On the one hand we could treat all the aliens on other planets the same way we treat all the different human societies on Earth that had no access to the events of revelation and the preaching of the Gospel in 50 AD. The only difference with a Wookiee is scale: Kashyyyk is muuuch farther away and a loooot of generations of Wookiees will die in the Shadowlands before the first missionaries ever arrive to bring them the good news. This is why we have to get to space, people! Think of the Chenjesu and the Kilrathi dying without access to the medicine of salvation! Sure, they’ve got some serious antecedent ignorance going when it comes to the necessity of faith in Christ…but they still need the grace of infused virtues to reach their last end. Anyway, on this view Christ’s saving work will be mediated to all the rational species of the universe through us, the species He chose as His instrument in the same way He chose Israel as His mediating instrument on Earth. Ad astra: Deus vult!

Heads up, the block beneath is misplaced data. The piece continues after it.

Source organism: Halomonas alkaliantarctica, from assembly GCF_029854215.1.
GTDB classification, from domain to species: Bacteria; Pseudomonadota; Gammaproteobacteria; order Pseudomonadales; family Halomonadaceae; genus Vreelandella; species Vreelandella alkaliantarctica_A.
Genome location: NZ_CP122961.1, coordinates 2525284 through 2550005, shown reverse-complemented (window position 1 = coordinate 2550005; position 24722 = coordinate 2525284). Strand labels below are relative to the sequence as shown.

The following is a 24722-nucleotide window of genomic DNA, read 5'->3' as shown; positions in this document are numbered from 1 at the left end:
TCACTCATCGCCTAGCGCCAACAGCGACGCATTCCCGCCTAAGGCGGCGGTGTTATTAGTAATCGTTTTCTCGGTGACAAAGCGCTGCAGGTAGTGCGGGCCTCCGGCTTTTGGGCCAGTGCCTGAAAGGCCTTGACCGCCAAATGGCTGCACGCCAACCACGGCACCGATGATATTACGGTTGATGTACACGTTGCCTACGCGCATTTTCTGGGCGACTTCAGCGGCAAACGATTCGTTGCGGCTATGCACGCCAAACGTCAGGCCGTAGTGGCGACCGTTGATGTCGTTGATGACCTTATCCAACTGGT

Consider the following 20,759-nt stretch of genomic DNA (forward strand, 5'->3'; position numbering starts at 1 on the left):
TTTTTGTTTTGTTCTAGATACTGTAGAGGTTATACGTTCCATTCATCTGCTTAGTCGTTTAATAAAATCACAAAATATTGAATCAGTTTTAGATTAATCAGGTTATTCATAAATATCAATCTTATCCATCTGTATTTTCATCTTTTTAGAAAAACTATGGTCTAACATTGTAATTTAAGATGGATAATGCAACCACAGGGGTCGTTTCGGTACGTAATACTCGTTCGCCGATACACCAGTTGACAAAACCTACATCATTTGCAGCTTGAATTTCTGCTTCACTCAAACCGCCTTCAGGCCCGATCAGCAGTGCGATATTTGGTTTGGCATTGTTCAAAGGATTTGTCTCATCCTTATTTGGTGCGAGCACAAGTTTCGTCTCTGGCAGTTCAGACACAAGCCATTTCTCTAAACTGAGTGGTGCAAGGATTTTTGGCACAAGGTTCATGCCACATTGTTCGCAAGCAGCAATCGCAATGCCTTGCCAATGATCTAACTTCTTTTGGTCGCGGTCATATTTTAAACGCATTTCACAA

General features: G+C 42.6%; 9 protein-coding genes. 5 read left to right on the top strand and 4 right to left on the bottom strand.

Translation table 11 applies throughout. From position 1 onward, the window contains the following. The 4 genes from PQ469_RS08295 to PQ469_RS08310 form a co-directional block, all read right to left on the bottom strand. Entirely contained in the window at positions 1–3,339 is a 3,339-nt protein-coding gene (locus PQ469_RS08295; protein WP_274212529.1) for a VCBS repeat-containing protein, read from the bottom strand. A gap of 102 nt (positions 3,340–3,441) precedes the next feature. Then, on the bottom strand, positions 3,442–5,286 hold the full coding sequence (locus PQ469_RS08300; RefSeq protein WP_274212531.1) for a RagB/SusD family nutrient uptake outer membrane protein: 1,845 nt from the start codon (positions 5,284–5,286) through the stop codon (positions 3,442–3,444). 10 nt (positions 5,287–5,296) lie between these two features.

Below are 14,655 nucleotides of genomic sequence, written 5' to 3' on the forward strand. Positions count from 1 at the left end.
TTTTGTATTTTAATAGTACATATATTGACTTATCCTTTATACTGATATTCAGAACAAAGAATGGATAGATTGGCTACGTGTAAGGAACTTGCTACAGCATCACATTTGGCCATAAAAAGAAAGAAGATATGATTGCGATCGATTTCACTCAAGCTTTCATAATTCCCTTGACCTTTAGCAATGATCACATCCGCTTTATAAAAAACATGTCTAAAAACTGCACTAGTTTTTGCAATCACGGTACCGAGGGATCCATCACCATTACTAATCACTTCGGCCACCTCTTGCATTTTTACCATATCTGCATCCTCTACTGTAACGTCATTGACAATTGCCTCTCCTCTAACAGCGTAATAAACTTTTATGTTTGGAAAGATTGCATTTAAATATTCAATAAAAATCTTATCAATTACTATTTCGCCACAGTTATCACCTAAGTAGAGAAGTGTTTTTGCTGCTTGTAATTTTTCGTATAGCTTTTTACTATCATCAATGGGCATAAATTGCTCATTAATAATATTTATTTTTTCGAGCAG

On the other hand, what is not assumed is not healed. Is it enough for Christ to take on a rational nature as a kind of generic salvation for all the specifically different rational creatures scattered throughout the universe? Somewhat amazingly, we’ve got arguments in the tradition that directly address this kind of problem.
St. Thomas Aquinas expressly asserts the possibility of the Son assuming more than one nature. His reason for doing so is Trinitarian–God can assume more than one nature because the other divine persons could assume natures, but that means the Son can assume more than one nature because He can do whatever God can do because, uh, He’s God. It’s pretty amazing to open up that part of the Summa (it’s III Q3 a7) and find exactly the same set of annoying what-about questions that my students use to badger me. Just the Angelic Doctor flexing his incredible skills, clearing the way for proper xenotheology millenia before we have our First Contact. If Aquinas is right–and granted, he’s not always right–there is no real impossibility to multiple Incarnations across the galaxies.